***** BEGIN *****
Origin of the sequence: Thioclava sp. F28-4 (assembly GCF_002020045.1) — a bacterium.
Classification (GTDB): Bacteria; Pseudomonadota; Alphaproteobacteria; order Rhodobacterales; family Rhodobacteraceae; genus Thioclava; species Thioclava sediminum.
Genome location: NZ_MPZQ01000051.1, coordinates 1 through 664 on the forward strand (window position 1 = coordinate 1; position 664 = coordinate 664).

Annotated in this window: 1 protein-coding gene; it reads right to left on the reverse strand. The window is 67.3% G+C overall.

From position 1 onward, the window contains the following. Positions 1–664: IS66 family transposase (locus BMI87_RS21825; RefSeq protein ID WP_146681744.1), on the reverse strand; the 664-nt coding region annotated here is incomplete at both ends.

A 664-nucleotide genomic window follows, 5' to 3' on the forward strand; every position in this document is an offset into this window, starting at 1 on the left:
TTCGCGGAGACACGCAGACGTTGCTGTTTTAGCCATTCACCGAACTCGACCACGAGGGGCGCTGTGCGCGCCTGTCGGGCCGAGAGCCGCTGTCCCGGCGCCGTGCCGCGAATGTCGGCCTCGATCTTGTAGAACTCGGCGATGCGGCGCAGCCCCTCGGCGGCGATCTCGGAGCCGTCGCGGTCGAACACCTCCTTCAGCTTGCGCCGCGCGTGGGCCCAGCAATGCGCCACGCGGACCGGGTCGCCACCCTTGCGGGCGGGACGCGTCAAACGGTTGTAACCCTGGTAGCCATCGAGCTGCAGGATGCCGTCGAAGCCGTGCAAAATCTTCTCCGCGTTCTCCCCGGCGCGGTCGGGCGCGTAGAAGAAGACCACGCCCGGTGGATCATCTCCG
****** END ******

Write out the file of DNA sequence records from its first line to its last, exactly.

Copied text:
Origin of the sequence: Thioclava sp. F28-4 (assembly GCF_002020045.1) — a bacterium.
Classification (GTDB): Bacteria; Pseudomonadota; Alphaproteobacteria; order Rhodobacterales; family Rhodobacteraceae; genus Thioclava; species Thioclava sediminum.
Genome location: NZ_MPZQ01000051.1, coordinates 1 through 664 on the forward strand (window position 1 = coordinate 1; position 664 = coordinate 664).

Annotated in this window: 1 protein-coding gene; it reads right to left on the reverse strand. The window is 67.3% G+C overall.

From position 1 onward, the window contains the following. Positions 1–664: IS66 family transposase (locus BMI87_RS21825; RefSeq protein ID WP_146681744.1), on the reverse strand; the 664-nt coding region annotated here is incomplete at both ends.

A 664-nucleotide genomic window follows, 5' to 3' on the forward strand; every position in this document is an offset into this window, starting at 1 on the left:
TTCGCGGAGACACGCAGACGTTGCTGTTTTAGCCATTCACCGAACTCGACCACGAGGGGCGCTGTGCGCGCCTGTCGGGCCGAGAGCCGCTGTCCCGGCGCCGTGCCGCGAATGTCGGCCTCGATCTTGTAGAACTCGGCGATGCGGCGCAGCCCCTCGGCGGCGATCTCGGAGCCGTCGCGGTCGAACACCTCCTTCAGCTTGCGCCGCGCGTGGGCCCAGCAATGCGCCACGCGGACCGGGTCGCCACCCTTGCGGGCGGGACGCGTCAAACGGTTGTAACCCTGGTAGCCATCGAGCTGCAGGATGCCGTCGAAGCCGTGCAAAATCTTCTCCGCGTTCTCCCCGGCGCGGTCGGGCGCGTAGAAGAAGACCACGCCCGGTGGATCATCTCCG